Though California ranks only 37th in the country for prescription opioid deaths, the death rates in 16 rural California counties are high enough to put them in the top 10 for the whole nation, and overdoses by synthetic opioids were up 44 percent in California in 2017.
Facilities selected for participation in the California Bridge Program are in regions facing some of the greatest need for substance use disorder treatment. Last month, Enloe Medical Center in Chico treated nearly a dozen people from a single mass overdose event that authorities suspect was caused by drugs containing fentanyl. St. Joseph Hospital in Eureka and Howard Memorial Hospital in Willits serve rural northern counties that consistently experience some of the highest opioid overdose death rates in the state. In Southern California, Arrowhead Regional Medical Center and Apple Valley Hospital treat patients in an area that has seen overdose deaths increase almost 50 percent in recent years.
The 18-month California Bridge training program will ensure that any interaction a patient has with the healthcare system can be a potential opportunity to enter into treatment. It approaches substance use disorder as a treatable chronic illness—creating an environment that welcomes disclosure of opioid use, provides rapid evidence-based treatment, and enables patients to enter and remain in treatment.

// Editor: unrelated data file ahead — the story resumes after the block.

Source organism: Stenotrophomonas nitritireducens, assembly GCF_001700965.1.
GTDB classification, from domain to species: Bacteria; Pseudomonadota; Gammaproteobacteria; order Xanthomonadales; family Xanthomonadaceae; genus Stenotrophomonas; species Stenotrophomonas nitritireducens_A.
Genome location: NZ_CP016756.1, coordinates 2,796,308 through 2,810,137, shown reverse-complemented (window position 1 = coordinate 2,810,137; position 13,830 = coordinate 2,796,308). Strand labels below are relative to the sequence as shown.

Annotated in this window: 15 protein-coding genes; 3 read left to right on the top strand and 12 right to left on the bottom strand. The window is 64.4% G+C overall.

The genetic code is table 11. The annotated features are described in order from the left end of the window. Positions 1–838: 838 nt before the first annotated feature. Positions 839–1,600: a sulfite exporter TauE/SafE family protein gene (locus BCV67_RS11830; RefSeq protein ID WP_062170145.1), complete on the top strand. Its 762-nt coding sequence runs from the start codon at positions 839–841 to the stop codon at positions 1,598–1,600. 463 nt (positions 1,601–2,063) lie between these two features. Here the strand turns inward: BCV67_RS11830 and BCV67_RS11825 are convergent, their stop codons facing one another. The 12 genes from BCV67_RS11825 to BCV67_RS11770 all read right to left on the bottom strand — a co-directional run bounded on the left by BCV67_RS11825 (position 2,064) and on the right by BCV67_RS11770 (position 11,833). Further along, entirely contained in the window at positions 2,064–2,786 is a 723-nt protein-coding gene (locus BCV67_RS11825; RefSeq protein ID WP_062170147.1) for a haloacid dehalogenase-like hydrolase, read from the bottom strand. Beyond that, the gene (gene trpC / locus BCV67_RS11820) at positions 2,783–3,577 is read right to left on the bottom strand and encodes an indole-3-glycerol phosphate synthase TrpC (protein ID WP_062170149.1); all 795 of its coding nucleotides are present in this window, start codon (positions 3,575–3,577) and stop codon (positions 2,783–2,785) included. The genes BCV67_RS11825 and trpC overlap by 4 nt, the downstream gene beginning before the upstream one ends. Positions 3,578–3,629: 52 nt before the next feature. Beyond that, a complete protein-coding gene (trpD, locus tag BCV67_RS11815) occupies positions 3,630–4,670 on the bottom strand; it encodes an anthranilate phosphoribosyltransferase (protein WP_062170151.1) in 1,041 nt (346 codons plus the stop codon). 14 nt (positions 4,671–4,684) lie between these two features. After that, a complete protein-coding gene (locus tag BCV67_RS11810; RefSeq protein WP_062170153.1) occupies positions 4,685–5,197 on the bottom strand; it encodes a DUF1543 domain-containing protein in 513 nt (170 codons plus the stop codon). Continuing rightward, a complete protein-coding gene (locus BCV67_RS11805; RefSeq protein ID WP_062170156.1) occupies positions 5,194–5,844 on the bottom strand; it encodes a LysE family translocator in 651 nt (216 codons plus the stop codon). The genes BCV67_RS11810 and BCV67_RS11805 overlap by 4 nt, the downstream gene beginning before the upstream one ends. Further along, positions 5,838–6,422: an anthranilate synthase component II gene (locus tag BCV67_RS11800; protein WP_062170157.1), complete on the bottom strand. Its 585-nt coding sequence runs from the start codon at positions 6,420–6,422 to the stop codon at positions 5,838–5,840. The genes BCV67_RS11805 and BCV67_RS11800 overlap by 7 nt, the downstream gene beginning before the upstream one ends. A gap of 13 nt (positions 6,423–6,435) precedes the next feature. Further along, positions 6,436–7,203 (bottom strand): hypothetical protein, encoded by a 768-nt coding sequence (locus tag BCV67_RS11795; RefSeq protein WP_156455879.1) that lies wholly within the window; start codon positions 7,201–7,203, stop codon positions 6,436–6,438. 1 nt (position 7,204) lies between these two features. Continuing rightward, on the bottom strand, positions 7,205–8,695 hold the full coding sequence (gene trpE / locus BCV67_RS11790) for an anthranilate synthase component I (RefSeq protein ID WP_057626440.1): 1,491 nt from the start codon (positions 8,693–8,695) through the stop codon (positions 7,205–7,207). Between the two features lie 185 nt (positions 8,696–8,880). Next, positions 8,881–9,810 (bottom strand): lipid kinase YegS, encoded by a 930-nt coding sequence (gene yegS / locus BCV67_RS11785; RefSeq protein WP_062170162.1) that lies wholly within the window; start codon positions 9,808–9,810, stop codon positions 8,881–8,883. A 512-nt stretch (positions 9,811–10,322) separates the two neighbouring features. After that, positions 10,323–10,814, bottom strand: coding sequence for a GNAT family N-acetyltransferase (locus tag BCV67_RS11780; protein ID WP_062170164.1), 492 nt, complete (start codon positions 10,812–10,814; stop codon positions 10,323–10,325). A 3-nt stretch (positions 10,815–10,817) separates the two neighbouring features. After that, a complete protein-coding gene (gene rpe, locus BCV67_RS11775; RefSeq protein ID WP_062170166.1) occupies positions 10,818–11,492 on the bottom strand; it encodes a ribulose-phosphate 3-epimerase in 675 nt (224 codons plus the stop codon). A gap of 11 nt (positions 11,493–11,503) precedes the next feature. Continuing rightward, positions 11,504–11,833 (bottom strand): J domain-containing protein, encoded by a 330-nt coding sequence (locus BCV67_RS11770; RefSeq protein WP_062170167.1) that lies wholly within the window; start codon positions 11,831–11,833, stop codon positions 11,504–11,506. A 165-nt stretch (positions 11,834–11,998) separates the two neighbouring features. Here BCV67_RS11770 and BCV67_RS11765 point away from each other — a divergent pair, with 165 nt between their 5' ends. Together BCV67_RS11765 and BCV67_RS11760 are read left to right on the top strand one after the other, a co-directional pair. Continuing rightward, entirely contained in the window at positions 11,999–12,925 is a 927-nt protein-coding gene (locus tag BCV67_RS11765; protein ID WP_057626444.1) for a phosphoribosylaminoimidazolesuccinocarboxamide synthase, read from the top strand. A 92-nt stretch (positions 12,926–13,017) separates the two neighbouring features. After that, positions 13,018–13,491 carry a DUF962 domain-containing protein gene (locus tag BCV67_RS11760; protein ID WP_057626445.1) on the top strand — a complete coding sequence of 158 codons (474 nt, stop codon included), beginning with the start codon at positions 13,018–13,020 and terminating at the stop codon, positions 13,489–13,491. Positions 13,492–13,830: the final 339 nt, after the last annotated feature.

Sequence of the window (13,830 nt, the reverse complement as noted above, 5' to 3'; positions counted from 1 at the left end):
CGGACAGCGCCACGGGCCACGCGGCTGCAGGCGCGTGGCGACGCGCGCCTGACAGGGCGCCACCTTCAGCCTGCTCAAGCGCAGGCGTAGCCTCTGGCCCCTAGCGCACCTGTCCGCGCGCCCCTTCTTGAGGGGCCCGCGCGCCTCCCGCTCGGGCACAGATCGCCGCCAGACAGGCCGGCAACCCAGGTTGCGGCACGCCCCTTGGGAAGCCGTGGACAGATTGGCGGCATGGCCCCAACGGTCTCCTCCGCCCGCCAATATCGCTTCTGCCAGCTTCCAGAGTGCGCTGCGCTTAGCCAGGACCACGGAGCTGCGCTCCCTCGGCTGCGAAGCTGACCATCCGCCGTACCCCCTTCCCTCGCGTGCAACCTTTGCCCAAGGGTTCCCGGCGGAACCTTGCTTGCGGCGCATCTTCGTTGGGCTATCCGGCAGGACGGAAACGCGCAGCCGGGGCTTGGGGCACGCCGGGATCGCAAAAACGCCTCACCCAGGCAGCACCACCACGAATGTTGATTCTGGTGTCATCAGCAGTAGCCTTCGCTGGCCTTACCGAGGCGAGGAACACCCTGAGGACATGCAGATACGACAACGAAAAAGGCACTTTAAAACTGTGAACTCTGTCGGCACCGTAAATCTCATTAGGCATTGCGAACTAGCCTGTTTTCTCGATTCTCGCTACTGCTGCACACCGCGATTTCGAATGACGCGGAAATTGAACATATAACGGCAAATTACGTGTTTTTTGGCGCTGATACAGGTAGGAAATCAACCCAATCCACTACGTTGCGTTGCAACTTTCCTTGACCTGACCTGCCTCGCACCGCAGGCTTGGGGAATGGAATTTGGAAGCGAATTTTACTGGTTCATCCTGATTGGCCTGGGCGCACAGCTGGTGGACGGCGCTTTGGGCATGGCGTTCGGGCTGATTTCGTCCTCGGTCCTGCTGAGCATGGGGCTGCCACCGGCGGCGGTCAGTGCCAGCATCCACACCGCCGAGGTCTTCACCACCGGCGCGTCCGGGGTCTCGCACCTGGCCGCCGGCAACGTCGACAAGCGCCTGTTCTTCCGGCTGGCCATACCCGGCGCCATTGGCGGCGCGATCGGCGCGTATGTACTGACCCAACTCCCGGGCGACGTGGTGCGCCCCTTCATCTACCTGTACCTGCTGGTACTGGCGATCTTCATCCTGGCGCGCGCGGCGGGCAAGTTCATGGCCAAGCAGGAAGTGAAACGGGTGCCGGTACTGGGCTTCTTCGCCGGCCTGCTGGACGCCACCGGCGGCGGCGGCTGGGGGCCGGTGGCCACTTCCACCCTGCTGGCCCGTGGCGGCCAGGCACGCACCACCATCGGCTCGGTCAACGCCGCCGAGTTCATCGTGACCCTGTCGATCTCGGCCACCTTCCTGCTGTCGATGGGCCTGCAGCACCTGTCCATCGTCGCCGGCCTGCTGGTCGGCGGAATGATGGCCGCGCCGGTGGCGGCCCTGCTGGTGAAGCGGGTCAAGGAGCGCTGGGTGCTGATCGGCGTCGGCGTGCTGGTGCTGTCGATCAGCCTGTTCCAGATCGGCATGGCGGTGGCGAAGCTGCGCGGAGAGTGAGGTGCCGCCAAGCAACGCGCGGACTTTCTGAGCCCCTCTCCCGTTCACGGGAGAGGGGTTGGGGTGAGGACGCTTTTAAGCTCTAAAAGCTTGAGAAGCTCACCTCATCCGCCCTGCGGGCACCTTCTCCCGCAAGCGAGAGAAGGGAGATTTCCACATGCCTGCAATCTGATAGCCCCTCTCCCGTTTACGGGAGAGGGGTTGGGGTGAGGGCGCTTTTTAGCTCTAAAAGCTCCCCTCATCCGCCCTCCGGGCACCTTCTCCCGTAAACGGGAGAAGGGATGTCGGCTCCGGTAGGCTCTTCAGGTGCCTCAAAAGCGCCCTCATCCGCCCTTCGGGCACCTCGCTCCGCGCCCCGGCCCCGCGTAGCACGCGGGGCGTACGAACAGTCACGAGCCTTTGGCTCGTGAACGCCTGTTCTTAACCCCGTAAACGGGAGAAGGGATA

There will be three types of sites in the California Bridge program: Star Sites, centers of excellence for initiating treatment of substance use disorders from anywhere in the hospital; Rural Bridge Sites, where treatment will begin primarily in the emergency department with the support of substance use navigators; and Bridge Clinics, ‘low-threshold’ follow-up clinics patients can visit after starting treatment in the hospital setting.
“The Bridge program’s approach has the potential to radically change the trajectory of this epidemic,” said Mary Pittman, DrPH, president and CEO of the Public Health Institute. “Because our state leadership is driven by science instead of stigma, this program will be able to dramatically expand access to lifesaving treatment in California while demonstrating for the rest of the country the critical role the medical system can play in a broad public health response to the opioid crisis.”